Anand, “Untouchable”: The Proletariat

“But he worked unconsciously. This forgetfulness or emptiness persisted in him over long periods. It was a sort of insensitivity created in him by the kind of work he had to do, a tough skin which must be a shield against all the most awful sensations” (18).

Anand, Mulk Raj. Untouchable. London: Penguin, 1940.

Bhaka dissociates his mind from his body through his work. Perhaps this is a sort of defense mechanism¬† (“a shield”) against reality .

Anand, “Untouchable.” Topic: The Proletariat

“He could not overstep the barriers which the conventions of his superiors had built up to protect their weakness against him. He could not invade the magic circle which protects a priest from attack by anybody, especially by a low-caste man. So in the highest moment of his strength, the slave in him asserted itself, and he lapsed back, wild with torture, biting his lips, ruminating his grievances” (Anand 54).

Anand, Mulk Raj. Untouchable. London: Penguin, 1940.

even though the priest sexually assaulted his sister, hierarchy keeps him from retaliating, keeps Sohini from recieving justice, “magic circle”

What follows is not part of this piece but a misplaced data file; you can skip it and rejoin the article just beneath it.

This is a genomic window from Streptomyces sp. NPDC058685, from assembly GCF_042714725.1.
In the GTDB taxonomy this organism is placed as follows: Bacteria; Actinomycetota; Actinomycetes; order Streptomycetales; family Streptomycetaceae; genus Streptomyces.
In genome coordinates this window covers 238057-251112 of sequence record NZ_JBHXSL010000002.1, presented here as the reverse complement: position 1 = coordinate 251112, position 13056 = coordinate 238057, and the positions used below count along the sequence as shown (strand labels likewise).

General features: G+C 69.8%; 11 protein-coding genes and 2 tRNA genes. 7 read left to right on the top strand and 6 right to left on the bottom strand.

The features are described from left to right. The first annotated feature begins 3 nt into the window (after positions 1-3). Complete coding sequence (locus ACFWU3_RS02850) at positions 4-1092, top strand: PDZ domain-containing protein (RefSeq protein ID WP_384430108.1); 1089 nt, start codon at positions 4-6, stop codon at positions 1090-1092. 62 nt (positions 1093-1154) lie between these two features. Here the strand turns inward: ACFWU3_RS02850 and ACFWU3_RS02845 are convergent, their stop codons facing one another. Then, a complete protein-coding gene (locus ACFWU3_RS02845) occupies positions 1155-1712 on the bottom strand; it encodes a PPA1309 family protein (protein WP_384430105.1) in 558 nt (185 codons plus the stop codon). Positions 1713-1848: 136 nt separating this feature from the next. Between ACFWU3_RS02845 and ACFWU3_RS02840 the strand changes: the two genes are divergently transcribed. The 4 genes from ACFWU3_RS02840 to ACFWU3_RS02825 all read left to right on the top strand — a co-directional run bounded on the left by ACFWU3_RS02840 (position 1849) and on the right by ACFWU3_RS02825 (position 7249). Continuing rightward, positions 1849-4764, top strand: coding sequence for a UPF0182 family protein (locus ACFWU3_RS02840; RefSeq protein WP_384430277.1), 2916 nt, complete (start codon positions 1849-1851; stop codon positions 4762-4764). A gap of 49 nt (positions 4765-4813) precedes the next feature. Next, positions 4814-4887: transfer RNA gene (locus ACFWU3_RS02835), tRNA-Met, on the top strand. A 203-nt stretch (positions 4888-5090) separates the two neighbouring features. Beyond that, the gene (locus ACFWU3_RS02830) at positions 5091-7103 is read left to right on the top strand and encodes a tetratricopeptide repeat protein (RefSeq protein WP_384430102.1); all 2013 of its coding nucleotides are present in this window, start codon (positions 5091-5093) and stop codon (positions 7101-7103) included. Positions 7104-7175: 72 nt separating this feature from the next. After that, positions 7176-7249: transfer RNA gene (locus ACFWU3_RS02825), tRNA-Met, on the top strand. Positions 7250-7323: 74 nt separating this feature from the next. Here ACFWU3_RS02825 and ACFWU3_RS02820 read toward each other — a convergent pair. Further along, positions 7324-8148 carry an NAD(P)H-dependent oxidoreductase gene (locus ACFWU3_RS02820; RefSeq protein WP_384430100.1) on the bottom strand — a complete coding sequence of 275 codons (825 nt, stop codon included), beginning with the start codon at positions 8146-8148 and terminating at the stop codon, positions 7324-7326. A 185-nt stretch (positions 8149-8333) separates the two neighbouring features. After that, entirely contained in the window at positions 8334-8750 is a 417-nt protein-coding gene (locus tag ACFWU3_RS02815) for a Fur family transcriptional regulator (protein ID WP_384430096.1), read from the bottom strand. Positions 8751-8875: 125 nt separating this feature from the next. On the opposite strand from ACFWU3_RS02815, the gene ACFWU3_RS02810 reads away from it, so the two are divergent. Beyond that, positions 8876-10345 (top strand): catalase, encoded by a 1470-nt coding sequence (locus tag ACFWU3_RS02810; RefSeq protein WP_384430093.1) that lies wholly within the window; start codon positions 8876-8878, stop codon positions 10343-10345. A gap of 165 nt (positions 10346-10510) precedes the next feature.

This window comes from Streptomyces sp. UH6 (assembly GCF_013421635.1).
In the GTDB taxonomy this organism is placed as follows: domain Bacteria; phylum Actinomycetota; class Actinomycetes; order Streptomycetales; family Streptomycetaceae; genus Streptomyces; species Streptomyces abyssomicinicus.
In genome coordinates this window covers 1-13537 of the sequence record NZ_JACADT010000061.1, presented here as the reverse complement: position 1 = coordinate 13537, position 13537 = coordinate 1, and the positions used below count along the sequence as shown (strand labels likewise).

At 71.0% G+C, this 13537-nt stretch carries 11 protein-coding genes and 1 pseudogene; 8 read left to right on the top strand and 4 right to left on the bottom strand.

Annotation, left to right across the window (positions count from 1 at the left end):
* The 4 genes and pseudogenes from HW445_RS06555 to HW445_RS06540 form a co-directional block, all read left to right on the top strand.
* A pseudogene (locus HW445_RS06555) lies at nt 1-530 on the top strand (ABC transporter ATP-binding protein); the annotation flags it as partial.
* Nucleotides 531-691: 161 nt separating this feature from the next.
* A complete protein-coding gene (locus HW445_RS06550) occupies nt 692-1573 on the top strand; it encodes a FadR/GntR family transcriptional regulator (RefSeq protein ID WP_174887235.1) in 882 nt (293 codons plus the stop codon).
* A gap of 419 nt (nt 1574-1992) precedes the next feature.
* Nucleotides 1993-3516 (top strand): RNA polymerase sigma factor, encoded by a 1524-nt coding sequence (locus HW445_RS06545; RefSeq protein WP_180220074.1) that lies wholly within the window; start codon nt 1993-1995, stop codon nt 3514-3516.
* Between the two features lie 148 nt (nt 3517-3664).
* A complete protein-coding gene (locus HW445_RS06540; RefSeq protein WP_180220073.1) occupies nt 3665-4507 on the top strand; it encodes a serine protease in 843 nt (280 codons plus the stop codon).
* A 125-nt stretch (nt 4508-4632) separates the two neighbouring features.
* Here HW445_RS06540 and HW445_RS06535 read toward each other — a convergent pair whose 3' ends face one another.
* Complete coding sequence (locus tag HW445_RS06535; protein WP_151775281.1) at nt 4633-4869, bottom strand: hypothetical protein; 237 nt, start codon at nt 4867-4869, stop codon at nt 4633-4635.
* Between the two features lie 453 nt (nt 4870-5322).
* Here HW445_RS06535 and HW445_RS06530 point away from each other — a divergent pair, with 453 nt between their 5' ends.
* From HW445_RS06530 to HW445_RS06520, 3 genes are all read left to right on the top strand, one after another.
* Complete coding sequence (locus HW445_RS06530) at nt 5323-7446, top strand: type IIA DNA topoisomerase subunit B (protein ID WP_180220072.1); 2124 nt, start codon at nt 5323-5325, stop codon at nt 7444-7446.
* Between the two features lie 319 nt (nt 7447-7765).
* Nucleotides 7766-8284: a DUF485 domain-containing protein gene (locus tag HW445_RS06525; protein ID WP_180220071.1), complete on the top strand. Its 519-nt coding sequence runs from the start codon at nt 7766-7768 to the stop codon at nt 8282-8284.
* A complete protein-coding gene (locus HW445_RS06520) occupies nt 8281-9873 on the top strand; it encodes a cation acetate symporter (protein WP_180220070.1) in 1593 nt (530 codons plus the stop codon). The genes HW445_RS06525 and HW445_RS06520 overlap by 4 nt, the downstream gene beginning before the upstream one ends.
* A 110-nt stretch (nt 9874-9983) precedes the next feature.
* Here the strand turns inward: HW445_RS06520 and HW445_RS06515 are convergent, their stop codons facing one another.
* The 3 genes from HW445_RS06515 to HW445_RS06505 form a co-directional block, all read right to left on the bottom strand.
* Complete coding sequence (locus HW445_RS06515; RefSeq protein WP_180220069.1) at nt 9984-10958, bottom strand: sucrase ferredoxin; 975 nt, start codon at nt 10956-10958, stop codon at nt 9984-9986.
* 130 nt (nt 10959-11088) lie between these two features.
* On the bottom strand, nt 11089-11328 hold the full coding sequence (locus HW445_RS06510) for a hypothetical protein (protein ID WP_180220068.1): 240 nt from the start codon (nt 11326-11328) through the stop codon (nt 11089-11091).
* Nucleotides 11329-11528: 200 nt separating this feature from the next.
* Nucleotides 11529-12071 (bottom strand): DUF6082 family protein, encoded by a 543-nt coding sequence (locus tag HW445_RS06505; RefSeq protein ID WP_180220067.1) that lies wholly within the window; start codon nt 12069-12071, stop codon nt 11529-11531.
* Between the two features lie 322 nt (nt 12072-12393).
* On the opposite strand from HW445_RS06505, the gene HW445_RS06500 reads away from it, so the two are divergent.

Untouchable: The Proletariat Cycle of Dependency

“The outcastes were not allowed to mount the platform surrounding the well, because if they were ever to draw water from it, the Hindus of the three upper castes would consider the water polluted. Nor were they allowed access to the near- by brook as their use of it would contaminate the stream. They had no well of their own because it cost at least a thousand rupees to dig a well in such a hilly town as Bulashah. Perforce they had to collect at the foot of the caste Hindus’ well and depend on the bounty of some of their superiors to pour water into their pitchers” (Anand, 20).

Anand , Mulk Raj. Untouchable . London, United Kingdom: Penguin Books, 1940.

This passage symbolizes the cycle vulnerability and dependency enforced on the proletariat. The only way poor people can get water is with the help and permission of higher caste members. They can’t get it for themselves because they are “dirty”, and they can’t make their own well as they have no money. They live and die by those who have money, and the only way they can ever have anything, even that which they need to survive, is by the “generosity” of those who have already depraved them of everything. It’s a cycle that reinforces the idea that they are weak and need the rich to survive, and it allows for the rich to comfortable keep their power and money without fear of retaliation.